September 17, 2012

Government report on Indigenous languages is out!

I've done quite a few posts here about the national inquiry into Indigenous languages that's been going on for about a year. See here and here, for example.

I'm very excited to say that the final report came out today and it's really good. I was very lucky to receive a preview copy of it last Friday because of my association with the language blog on Crikey. It was a media embargoed copy of the report and I wasn't allowed to disclose its contents until it became public today. (I'm so ready for CSI: Ngukurr... ha!). But getting the preview copy allowed me to write up a piece for Crikey which can be found here (thanks go to Claire, Aidan and others from Fully (sic) and Crikey eds for making my piece much better than it was going to be).

It's been an exciting day. Personally, I was pleased to see my article published on Crikey and that it seems to be pretty well received and read. But that's just my own little smugness. Generally, I'm really excited about the government report and what it might mean for Aboriginal languages and Aboriginal people and the many many people I know who, like me, battle away on working on these languages.

It could mean that organisations like the Ngukurr Language Centre will be better resourced. It could mean the return of proper resourced bilingual education in remote schools. It could simply mean that Aboriginal languages are better and more widely recognised and that I won't have to do so much hard work advocating for why it's worthwhile paying attention to them in the first place!

I'll be keeping track of the media and commentary that the report gets over coming days and weeks. In the meantime, here are some links to other media stories about the report that came out today:

Action needed to help preserve Indigenous languages - The Conversation.
Preserve Indigenous languages: inquiry - NITV news (video)
Indigenous students need bilingual education - ABC online
Call for Indigenous languages in schools - ABC news (video)

Exciting times.

3 comments:

Joelle said...

http://www.abc.net.au/news/2012-10-01/aboriginal-language-back-from-the-dead/4288840

Joelle said...

You might already be aware but I thought I'd forward this email to you. Cheers, J

Media Release
JENNY MACKLIN MP
Minister for Families, Community Services and Indigenous Affairs
Minister for Disability Reform

Improved accreditation for Indigenous interpreters

The National Accreditation Authority for Translators and Interpreters (NAATI) will receive $286,000 from the Australian Government to improve access to the national accreditation system for Indigenous interpreters.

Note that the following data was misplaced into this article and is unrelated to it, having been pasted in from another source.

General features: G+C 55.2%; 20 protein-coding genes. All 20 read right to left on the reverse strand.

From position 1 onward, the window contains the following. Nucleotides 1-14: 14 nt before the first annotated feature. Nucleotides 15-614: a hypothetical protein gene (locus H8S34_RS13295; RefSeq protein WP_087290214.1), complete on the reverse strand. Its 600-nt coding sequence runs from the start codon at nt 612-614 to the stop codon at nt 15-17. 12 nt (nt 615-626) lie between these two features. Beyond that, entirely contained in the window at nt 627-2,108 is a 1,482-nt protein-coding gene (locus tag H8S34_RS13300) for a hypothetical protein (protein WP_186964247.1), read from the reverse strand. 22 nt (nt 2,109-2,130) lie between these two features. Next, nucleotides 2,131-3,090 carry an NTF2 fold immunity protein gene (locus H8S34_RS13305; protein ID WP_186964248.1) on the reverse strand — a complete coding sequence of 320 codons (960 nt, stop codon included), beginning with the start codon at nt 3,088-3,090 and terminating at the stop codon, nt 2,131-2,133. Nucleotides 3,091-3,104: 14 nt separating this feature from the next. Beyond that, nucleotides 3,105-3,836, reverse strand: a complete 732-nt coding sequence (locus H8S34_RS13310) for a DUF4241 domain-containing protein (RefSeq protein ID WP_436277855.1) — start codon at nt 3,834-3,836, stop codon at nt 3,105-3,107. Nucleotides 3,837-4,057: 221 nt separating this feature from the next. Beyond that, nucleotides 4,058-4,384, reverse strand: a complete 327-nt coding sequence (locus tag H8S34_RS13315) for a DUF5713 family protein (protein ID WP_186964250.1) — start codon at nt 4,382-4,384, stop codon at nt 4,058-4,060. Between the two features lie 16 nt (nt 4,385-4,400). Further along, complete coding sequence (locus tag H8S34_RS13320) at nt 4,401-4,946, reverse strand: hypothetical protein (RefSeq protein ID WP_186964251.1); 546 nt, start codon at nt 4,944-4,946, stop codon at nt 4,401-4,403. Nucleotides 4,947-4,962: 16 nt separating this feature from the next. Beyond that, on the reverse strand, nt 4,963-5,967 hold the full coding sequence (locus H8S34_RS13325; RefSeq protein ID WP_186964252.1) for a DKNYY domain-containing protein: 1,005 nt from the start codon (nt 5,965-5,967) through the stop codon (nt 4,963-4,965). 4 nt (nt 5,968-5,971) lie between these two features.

NAATI is Australia’s only agency responsible for testing and accrediting translators and interpreters.

This funding will be used to develop appropriate testing materials in Indigenous languages where there is a demand for interpreting, focusing on languages spoken in Western Australia, South Australia and Queensland.

This will help more of the 500 Indigenous interpreters in Australia, many of whom are studying to further develop their skills, to gain NAATI accreditation.

NAATI will work with the Indigenous interpreting sector, Indigenous language speakers and linguists to develop the testing material.

This funding builds on a similar project between NAATI and the Northern Territory Aboriginal Interpreter Service, which will increase the number of Northern Territory interpreters with NAATI credentials at all levels, particularly accrediting more interpreters at the professional level.

Interpreters play an important role in overcoming language barriers for Indigenous people with English as a second, third or even fourth language.

Interpreters are trained in professional ethics and confidentiality to assist people with their communication and in the court process.

They help people to receive appropriate care and understand their rights and responsibilities, and make sure voices are heard in the development and delivery of government policies.

We want to ensure that qualified and accredited Indigenous interpreters are available to improve communication between government, service delivery agencies and Indigenous people.

This funding is in addition to the Government’s investment of $427 million over 10 years under the Stronger Futures in the Northern Territory package to improve the way governments and communities work together, including support for the Northern Territory Aboriginal Interpreter Service to recruit, train and mentor interpreters.


Date: 5 October 2012

Media Contact: Gerard Richardson 0417066818

nginarra said...

Thanks Joelle. I hadn't seen that!